We are the collectors of good starts, when what we need to be is the perpetrators of strong finishes.
NaNoWriMo is great for pushing writers past the start, through the middle, straight to the end. To the finish.
And that’s the only real secret to being a successful writer: You have to finish. And you have to be willing to keep finishing and keep finishing.
A few years after that NaNoWriMo, I’d studied Creative Writing at the university level. I’d written four more books. None of them were publishable, but each one was better than the last.
Then, in 2010, I finished another story. And I sent out another round of query letters (electronic this time.) And instead of a shower of ‘dear author’ form letters, I found an agent. Actually, in addition to a shower of ‘dear author’ form letters, I found an agent. And she found me a publisher. That publisher was an imprint of Penguin and they bought two of my books.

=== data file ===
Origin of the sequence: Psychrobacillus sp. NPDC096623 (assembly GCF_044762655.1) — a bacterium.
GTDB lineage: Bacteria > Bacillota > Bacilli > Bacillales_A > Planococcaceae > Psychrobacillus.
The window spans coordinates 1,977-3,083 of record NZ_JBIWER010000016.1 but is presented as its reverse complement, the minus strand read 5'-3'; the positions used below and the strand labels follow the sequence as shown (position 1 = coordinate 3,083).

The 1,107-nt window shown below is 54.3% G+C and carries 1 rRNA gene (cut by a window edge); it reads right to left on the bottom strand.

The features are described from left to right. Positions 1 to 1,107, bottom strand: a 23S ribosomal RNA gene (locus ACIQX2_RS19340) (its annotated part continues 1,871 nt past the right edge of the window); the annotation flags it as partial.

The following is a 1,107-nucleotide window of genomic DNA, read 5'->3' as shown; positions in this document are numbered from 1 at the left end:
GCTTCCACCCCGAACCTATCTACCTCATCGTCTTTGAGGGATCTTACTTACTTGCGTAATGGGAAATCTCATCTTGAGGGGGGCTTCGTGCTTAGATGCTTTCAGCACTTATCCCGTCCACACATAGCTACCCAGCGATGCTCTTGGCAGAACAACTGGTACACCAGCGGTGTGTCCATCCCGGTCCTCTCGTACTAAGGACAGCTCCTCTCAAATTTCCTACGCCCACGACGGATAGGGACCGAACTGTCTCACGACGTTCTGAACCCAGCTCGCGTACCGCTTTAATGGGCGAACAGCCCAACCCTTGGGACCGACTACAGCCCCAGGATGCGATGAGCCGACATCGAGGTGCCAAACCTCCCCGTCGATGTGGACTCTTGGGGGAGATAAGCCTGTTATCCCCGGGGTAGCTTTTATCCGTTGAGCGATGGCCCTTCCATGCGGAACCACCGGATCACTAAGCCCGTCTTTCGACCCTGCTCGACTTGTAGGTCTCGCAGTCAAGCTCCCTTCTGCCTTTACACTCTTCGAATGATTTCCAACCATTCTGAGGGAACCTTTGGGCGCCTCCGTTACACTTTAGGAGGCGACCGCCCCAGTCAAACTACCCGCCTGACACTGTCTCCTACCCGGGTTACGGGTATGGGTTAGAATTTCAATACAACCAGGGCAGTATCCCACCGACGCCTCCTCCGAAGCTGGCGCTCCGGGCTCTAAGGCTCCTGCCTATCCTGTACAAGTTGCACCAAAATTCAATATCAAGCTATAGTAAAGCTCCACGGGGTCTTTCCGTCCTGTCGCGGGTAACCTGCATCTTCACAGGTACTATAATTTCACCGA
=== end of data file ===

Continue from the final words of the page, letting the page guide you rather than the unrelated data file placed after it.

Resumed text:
Learning to be a finisher took me from being someone who wrote ‘write a novel’ at the top of every New Year’s Resolution list to being a Writer.
My mission is to help you make that leap from being someone who wants to write, to someone who is a writer. I’m so happy to be on this journey with you. I truly believe that a good story, well told, can change the world. In fact, very little else ever has. I can’t wait to see yours do its thing.
If you’re getting ready to give NaNoWriMo a shot, I want to teach you some things I wish I’d known that first time around. These things would have helped me get from that first terrible first draft to being a published author faster.